Where The Upper-Level Low Goes Later This Week

There is no doubt that a cold front will sweep through the Tri-State late Monday night and early Tuesday. This front will bring rain, and it will – eventually – help to bring cold air from Canada into the Ohio Valley. In the wake of this cold front, an upper-level area of low pressure will get cut-off from the upper-level flow; in turn, this upper-level low will sit and spin over us until the jet stream can dislodge it to our northeast. While there is high confidence this upper-level low will stick around into the second half of the work week, there is great uncertainty about when it will leave.

Both this morning’s GFS and ECMWF agree on a subtle warm-up from Sunday into Monday. I’m forecasting a high temperature of 48° Monday afternoon and a low temperature of 36° Monday night. The latest model data suggests the temperature may rise late Monday night as low-level moisture gets pulled into the region on a strengthening east-southeasterly wind.

The GFS model has a surge in warmth midnight Tuesday in the Tri-State ahead of the cold front:


This morning’s ECMWF model is nearly identical to the ECMWF at midnight Tuesday; it has a surge in warmth ahead of the front and the upper-level low centered over the Mid-South:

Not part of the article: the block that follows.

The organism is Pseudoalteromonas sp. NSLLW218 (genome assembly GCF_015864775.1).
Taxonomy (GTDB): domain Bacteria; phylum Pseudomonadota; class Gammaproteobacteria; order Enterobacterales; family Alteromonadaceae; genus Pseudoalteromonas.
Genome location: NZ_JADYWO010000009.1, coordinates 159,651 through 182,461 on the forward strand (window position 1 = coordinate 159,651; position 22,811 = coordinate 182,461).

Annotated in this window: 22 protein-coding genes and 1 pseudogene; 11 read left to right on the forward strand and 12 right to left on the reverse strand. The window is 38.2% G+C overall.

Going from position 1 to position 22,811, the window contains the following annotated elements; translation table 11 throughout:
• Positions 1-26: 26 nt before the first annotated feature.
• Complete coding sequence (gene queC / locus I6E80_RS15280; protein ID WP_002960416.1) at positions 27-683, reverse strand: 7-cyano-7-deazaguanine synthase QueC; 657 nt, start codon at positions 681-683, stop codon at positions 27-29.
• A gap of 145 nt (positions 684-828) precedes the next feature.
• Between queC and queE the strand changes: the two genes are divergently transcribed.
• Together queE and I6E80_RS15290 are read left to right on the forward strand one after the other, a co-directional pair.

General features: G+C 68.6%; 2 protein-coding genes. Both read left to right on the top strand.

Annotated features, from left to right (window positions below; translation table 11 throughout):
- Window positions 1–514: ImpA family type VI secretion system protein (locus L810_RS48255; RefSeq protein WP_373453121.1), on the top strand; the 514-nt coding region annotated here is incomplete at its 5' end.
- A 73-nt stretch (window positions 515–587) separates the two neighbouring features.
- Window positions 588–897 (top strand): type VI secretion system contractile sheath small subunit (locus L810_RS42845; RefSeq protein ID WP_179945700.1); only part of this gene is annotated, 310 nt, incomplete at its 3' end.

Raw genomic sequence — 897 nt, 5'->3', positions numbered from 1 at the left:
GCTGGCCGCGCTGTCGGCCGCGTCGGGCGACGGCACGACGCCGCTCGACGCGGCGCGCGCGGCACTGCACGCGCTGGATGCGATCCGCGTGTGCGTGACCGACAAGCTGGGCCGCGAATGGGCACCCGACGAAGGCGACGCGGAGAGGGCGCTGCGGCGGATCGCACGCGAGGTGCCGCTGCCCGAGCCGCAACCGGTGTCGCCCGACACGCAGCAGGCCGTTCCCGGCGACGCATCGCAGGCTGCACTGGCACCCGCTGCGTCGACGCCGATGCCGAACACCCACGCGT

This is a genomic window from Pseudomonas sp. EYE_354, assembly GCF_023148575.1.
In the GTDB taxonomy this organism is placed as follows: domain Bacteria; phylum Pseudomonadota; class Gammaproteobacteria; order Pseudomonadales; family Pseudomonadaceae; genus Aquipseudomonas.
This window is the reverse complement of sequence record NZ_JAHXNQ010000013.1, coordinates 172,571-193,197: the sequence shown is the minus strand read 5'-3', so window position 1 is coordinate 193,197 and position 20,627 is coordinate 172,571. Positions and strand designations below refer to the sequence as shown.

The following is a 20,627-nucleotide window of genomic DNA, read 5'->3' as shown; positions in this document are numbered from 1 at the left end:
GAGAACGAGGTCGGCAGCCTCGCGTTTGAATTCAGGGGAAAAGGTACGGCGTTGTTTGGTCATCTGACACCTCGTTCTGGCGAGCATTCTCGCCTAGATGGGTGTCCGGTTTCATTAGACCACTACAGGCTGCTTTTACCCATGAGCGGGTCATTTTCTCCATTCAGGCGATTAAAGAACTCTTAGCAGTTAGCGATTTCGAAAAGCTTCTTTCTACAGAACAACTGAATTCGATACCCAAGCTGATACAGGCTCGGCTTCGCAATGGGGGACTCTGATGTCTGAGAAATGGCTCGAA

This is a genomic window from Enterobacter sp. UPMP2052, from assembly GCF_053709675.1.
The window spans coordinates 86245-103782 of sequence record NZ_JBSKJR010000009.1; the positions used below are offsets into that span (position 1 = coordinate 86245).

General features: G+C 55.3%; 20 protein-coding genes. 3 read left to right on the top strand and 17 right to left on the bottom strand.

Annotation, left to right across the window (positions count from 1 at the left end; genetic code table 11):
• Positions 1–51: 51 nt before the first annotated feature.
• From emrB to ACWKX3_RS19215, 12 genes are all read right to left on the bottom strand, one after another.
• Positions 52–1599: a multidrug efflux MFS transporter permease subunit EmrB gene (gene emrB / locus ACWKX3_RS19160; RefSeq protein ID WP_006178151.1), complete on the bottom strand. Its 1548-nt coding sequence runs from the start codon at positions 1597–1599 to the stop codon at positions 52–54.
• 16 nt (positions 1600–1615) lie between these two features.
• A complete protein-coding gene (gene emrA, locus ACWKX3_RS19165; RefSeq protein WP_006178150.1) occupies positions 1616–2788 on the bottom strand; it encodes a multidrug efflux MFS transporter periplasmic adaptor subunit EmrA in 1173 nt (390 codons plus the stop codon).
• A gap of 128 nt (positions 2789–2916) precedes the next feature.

The forecast gets a bit messier nearing mid-week. This morning’s GFS model has the ill-defined upper-level low in the Ohio Valley by 8am Wednesday morning:


The latest ECMWF model run has the upper-level area of low pressure over Cleveland by 8am Wednesday…and brings slightly colder air to Cincinnati by then compared to the GFS model:


The GFS and ECMWF aren’t really that different by mid-week, but the differences between the GFS and ECMWF become greater nearing next weekend. The GFS has the main upper-level low over New England and a secondary low trying to form over the interior Midwest:


Also, notice the colder air (shades of blue) extending out of southern Canada. If you assume the GFS model verifies, this re-enforcing shot of cold air will mean clouds, flurries, and snow showers will stick around through next Saturday night and Sunday. This morning’s ECMWF model has a different solution; it says the main upper-level low is over Boston, has no secondary low forming west of the Great Lakes, and has no big surge of arctic cold air diving south out of Canada:


If you believe the ECMWF model, snow showers and flurries will stick around through Friday but will be gone by Saturday and Sunday.

Which model do I believe? I’m leaning towards the GFS for now, but I still give a nod to the ECMWF; I have flurries and snow showers in the Tri-State Thursday, Friday, and Saturday and only flurries early Sunday.

This forecast will likely need to be revised as next weekend nears. Regardless of which model you believe, winter is coming back later this week!

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